LITERATURE REVIEW

The review

Osman and Afrah (2017) noted that infrastructure is the essential equipment, such as roads and bridges, among others that are required for a nation, region or organization to function effectively. Infrastructure contributes significantly to economic development, increasing productivity and providing services that could improve life quality of the people (Ezeogidi, 2014). The services rendered as a result of adequate infrastructure development translate into increasing aggregate production such as growing farmers’ output through improved roads, construction of maritime ports, rail connections, electrical generation, transmission and distribution, water and irrigation projects (Akinyosoye, 2010).

Auwalu, Ghali, Hamed and Akram (2020) established the need inherent in the infrastructure development and sustainable urban growth in Lagos Nigeria. In essence, Nigeria’s economy requires massive infrastructure development, among them is farm settlements facilities development across the nation. These facilities development hinge on several factors that initiate economic developments. Oyeyemi and Awujola (2014) examined the various factors that are responsible for economic growth and development in Nigeria. These factors include, capital, education, training, health and human resources and corruption, among others. The study pinpointed the interplay of these factors that grossly determine the localisation of these infrastructure facilities into appropriate sectors of the economy.

Infrastructure is very important in the development of human settlement; it facilitates spatial interactions within the settlement system. Sahoo (2011) established that an efficient transport system is a pre-requisite for a sustained economy that promotes interactions within a community of people. Infrastructure is an important key input to growth process.  According to Decon and Hoddinott (2005), road transportation service plays an important role in promoting the development of the backward regions and its integration into mainstream economy by opening trade frontiers and investment development. Consequently, effective and well established road network is needed to facilitate trade; trading in any country fulfils the needs of a sound transport system for sustainable economic growth.

The study conducted by World Bank (2007) established that 15% of agricultural products are lost between the farm gate and market due to poor roads and inadequate storage facilities; this has affected farmers’ incomes negatively. Poor rural roads infrastructure has posed hinderance to traders’ ability to connecting remote agricultural areas. This condition has opened a limited access to the market facilities from these areas and thus reduces competition in agricultural products (Patel, 2015). The International Fund for Agricultural Development (IFAD, 1995) noted that the development of rural roads leads to increased agricultural production. The development of new land, intensifying existing land use to exploit expanded market opportunities through necessary infrastructure facilities like roads leads to increased productivity in farm produce.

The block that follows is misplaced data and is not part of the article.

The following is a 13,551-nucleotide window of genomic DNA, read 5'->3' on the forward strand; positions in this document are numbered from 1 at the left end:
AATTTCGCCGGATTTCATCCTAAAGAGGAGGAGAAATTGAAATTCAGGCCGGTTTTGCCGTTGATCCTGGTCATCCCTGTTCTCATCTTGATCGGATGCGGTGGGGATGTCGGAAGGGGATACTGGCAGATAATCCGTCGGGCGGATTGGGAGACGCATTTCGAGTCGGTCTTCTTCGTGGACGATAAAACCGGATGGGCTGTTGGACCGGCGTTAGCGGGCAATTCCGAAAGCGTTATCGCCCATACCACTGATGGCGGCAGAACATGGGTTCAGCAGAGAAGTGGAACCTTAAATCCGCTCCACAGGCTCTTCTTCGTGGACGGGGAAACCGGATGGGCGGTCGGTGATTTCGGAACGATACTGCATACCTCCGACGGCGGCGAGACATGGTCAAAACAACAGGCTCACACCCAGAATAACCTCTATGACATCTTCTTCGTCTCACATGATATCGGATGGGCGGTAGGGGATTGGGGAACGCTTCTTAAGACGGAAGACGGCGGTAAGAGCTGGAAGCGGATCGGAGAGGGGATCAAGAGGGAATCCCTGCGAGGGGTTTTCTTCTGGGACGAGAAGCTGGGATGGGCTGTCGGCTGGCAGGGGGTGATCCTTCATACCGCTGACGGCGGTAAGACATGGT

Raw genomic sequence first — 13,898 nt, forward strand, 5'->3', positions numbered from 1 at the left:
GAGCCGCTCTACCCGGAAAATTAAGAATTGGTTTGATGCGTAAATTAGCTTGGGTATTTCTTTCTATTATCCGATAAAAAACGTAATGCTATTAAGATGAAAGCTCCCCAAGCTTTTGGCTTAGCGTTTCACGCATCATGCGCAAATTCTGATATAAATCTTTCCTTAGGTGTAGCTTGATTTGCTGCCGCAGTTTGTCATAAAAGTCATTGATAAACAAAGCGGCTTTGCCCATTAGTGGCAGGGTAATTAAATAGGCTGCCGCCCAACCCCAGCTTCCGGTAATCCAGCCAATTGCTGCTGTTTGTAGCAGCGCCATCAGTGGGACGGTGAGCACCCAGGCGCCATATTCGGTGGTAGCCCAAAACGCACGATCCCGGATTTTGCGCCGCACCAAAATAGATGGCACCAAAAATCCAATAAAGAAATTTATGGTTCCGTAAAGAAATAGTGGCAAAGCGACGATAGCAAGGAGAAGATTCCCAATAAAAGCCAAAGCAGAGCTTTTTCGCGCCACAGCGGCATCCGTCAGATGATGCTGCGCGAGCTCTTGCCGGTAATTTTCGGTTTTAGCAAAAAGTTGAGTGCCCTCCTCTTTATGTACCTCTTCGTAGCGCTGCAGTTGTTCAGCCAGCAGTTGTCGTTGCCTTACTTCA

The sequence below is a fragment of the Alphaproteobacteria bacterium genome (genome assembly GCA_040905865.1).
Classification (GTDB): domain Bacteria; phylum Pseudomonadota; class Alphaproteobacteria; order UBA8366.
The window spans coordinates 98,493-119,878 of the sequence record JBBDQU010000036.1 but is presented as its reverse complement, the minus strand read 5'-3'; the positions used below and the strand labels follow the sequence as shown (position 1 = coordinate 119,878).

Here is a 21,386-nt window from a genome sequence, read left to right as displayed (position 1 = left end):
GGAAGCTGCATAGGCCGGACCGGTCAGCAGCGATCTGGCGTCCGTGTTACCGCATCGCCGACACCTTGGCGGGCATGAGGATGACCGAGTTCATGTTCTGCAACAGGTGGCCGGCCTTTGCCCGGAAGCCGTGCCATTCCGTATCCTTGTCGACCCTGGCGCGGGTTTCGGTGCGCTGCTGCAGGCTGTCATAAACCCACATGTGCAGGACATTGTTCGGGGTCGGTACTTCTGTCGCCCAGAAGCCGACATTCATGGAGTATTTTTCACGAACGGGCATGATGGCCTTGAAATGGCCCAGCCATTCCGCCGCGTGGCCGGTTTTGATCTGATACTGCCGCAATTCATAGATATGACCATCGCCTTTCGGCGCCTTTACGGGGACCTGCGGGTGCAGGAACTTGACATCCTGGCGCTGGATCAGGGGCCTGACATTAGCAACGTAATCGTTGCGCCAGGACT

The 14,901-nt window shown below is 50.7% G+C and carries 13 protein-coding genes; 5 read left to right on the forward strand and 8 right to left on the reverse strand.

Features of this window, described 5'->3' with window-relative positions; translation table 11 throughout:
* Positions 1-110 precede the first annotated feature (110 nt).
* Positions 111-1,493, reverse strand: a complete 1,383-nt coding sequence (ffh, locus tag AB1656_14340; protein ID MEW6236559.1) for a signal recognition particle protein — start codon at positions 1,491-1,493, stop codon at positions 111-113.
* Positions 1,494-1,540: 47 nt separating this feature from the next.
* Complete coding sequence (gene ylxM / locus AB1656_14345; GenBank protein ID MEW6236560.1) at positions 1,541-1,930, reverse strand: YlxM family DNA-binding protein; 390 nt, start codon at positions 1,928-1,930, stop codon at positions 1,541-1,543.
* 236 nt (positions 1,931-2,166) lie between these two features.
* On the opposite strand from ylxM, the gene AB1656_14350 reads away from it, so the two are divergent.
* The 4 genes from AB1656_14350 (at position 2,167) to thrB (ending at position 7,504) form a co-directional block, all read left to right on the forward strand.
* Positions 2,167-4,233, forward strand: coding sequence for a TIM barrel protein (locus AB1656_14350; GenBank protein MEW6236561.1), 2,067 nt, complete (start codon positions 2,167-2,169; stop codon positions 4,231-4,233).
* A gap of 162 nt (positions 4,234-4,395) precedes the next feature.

The study of Ezeogidi (2014) established that holistic development in Nigeria has remained erratic due to poor facilities in the necessary sectors of the nation’s economy. The poor condition of infrastructure in the country has been manifested in underdevelopment characterized by unemployment, poverty, frustration, desperation and massive brain drain in the country. However, Okechukwu (2011) cited by Ezeogidi (2014) stated that infrastructure development remains important in any nation’s economy. The author further stated that infrastructure in Nigeria is in state of moribund and maintenance culture is quite problematic in the Nigeria context. This condition has led to infrastructure decay in the public sector of the economy.

Theoretical Underpinning

This study is premised on the growth pole theory by Perroux (1950) which is geared towards regional economic growth through fairly distribution of resources. It studies and enhances the growth of the complementary regions. Complementary region are border towns and cities that enjoys certain degree of freshness of central leading industry. Industrial development, however, in accordance with Perroux’s assertion; growth do not appear everywhere at once, but can spread in varying proportions with significant economic effects (Basorun, 2005).

The significance of the growth pole model in farm settlement development can be found within the ambit of the territoriality of a particular farm settlement, emitting or spreading agricultural innovations to other farmers who are not primarily a settler of a particular farm settlement. Farm settlements in these regions also bring about multiplier effects. The enhancement of individual’s per capita income will favour economic growth in such sub-regions. In growth pole development, dominant centre is usually being identified serving other regions with some specific services of growth and development. Farm settlements serves as a nodal points within the region; it attracts people and other ancillary developments.

The growth pole theory may not be effective until the resources in these farm settlements across the states are well harnessed, through the provision of necessary infrastructure facilities for the benefit of the settlers, thereby enhancing agricultural facilities development for food production, cash crop promotion, raw material for agro-industries and overall support for sustainable development goal in the country. This will enhance effective demand and supply in the farm settlements thereby leading to competitive comparative advantage among the farm settlements; which is capable of effecting positive changes in the farm settlements.